Letters to the Editor, Jan. 5

Marco Eagle

Middle-class tax hike

Congress’ nonpartisan Joint Committee on Taxation estimates that by 2027 taxes will be raised for those earning less than $75,000 and taxes will be given away to those earning more than $75,000.

More specifically, federal income taxes will be raised by $2.328 billion for those earning less than $30,000 and $1.103 billion for those earning between $30,000 and $75,000.

A total of $9.057 billion in federal income taxes will be given away to those earning between $75,000 and $500,000 and $7.099 billion to those earning above $500,000.

Editorial cartoon

In short, $16.156 billion per year will be given away to those earning above $75,000 by raising taxes of $3.431 billion to those earning less than $75,000 and borrowing the rest, $12.725 billion, which will be paid by our children and grandchildren.

In addition, a huge amount of taxes will be given away to wealthy stockholders of corporations by dropping the corporate tax rate to 21 percent from 35 percent.

To boost job and income growth, Republican policy has been to cut taxes on the wealthy and Democratic policy to increase taxes on the wealthy.

To examine the outcome of these policies, I examined our 96-year economic history from 1921 to 2016. Data were collected from the Bureau of Labor Statistics and Bureau of Economic Analysis. During this period, both Republicans and Democrats held the presidency for an identical 48 years.

Average per-year jobs created were 735,000 under Republicans and more than twice as many under Democrats.

The average growth rate of the gross national product was 2.18 percent under Republicans and 4 percent, almost double, under Democrats.

The average growth rate of per capita income was .97 percent under Republicans and 3.05 percent under Democrats.

Mukhtar M. Ali, Marco Island

Extend a helping hand

There’s a literal as well as a figurative difference between what is meant by the terms hand up and handout.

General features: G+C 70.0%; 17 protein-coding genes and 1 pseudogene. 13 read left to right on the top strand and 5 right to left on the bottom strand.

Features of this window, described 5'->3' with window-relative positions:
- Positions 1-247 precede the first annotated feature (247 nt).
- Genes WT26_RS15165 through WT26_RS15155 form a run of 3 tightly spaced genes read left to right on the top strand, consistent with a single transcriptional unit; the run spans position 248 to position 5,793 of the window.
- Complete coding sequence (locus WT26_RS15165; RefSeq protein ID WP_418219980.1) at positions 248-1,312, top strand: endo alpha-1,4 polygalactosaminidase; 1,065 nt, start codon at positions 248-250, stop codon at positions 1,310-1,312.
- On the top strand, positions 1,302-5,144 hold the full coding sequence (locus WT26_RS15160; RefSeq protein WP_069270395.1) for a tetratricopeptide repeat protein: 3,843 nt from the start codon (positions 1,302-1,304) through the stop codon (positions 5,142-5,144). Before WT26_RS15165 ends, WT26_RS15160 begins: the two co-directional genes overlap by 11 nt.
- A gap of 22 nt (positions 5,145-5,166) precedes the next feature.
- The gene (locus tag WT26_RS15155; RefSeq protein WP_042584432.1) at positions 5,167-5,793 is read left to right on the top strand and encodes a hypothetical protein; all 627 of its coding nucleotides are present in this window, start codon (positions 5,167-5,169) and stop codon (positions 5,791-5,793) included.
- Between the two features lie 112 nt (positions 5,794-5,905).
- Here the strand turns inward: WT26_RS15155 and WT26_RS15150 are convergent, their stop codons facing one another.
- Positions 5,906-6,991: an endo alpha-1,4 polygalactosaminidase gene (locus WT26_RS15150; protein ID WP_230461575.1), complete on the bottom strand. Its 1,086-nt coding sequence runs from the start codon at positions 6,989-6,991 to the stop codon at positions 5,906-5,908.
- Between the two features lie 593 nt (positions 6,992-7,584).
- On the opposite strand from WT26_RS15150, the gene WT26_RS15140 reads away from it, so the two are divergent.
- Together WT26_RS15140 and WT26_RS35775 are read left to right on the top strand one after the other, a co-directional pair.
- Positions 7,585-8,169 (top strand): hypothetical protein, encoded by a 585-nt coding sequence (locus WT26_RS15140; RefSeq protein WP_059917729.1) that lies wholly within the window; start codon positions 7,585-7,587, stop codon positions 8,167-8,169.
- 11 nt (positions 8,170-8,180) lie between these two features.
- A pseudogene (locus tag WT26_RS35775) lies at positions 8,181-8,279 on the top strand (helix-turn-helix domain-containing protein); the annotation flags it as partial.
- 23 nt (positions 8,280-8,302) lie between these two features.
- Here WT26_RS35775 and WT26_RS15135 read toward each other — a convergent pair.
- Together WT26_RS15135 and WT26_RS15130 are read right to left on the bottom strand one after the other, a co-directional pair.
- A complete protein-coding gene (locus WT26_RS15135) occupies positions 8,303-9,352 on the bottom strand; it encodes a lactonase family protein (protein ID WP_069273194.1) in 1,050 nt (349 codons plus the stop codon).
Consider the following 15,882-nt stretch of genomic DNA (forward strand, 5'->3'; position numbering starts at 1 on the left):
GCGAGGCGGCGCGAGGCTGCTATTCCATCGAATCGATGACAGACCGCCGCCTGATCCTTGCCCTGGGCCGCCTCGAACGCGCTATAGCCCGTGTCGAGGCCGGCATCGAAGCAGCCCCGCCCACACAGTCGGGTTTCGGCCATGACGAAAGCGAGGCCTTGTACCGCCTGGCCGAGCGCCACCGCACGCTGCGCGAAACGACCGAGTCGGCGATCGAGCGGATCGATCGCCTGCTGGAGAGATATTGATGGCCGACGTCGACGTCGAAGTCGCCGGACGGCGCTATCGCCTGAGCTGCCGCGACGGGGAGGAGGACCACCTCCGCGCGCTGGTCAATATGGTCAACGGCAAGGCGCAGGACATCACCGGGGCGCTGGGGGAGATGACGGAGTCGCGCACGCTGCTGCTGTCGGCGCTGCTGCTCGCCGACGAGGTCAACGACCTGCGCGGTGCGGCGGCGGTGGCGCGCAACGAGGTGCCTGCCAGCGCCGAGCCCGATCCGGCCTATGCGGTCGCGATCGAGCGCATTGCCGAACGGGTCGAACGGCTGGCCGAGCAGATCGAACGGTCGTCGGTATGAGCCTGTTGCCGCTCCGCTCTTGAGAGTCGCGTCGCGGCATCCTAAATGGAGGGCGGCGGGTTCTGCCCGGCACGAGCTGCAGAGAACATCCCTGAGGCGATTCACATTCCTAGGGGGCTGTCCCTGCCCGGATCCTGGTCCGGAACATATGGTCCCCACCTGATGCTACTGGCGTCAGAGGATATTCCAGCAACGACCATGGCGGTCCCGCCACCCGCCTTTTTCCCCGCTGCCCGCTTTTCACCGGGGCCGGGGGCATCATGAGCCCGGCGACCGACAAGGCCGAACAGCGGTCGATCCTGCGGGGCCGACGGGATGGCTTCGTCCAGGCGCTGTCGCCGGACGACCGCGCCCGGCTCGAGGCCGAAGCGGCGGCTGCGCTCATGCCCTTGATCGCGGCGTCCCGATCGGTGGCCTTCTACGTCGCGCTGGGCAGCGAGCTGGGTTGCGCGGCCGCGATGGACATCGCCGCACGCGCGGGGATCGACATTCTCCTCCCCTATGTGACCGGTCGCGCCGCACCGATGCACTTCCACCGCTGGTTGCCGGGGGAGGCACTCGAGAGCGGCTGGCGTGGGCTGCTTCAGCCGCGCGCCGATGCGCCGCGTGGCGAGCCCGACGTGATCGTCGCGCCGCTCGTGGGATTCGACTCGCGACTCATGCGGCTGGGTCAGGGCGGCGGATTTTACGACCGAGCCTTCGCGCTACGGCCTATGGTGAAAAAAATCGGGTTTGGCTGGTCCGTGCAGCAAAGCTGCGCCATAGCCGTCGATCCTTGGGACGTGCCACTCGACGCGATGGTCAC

Offering a hand up can be defined both microscopically as well as macroscopically
Helping someone get back on his feet after taking a spill is a “hand up.” On a larger scale, helping to restore electrical power, drinking water and shelter to entire communities is a large scale hand up. In both examples, the aid is intended
to allow the recipients to regain functionality and resume their independence.

Handouts are another matter. They have a pejorative connotation often associated
with “giveaways” to lazy or indolent individuals or categories of people who, for whatever reason, refuse to help themselves.

While few would condemn the Red Cross or the Salvation Army or the Federal Emergency Management Agency for providing a hand up aid in times of disaster, many responsible citizens are quick to denigrate programs such as food stamps, Medicaid and other forms of welfare as wasteful. Indeed, they are seen as immoral or sinful in their encouragement of long-term or even lifetime dependence.

We should be careful in this facile and simplistic disregard of those genuinely in need,
lest we find ourselves in their shoes. Catastrophe or bad times can strike us at any time in our lives.

The simple lesson is that we should avoid being overly judgmental and more willing to extend a helping hand when and where it is needed. That hand could be reaching down to us.

Robert P. Sanchez, Naples

Listen more to professionals

The Tax Cuts and Jobs Act of 2017 has brought a host of changes which will impact all of us, one way or another, and we are still finding certain unexpected benefits.

Case in point: raising the estate tax exemption to $11 million per person and $22 million per married couple. We can debate the merit of this all day, but in my mind, it’s a winner because we are likely to see the end of Irv Blackman’s shameless shilling for life insurance. Every single column he has published in this paper touts the wonders of life insurance and how it can overcome this problem or that shortfall.

For those of us with less than $22 million, life insurance is no longer needed and good comprehensive planning can produce outstanding results.

If you have more than $22 million and don’t have an estate plan in place, please make an appointment with a qualified local attorney as soon as possible. If you do have a well-drafted plan in place and you listen to newspaper articles more than your local attorney/CPA/broker, you deserve what you get.

Ted Hudgins, Naples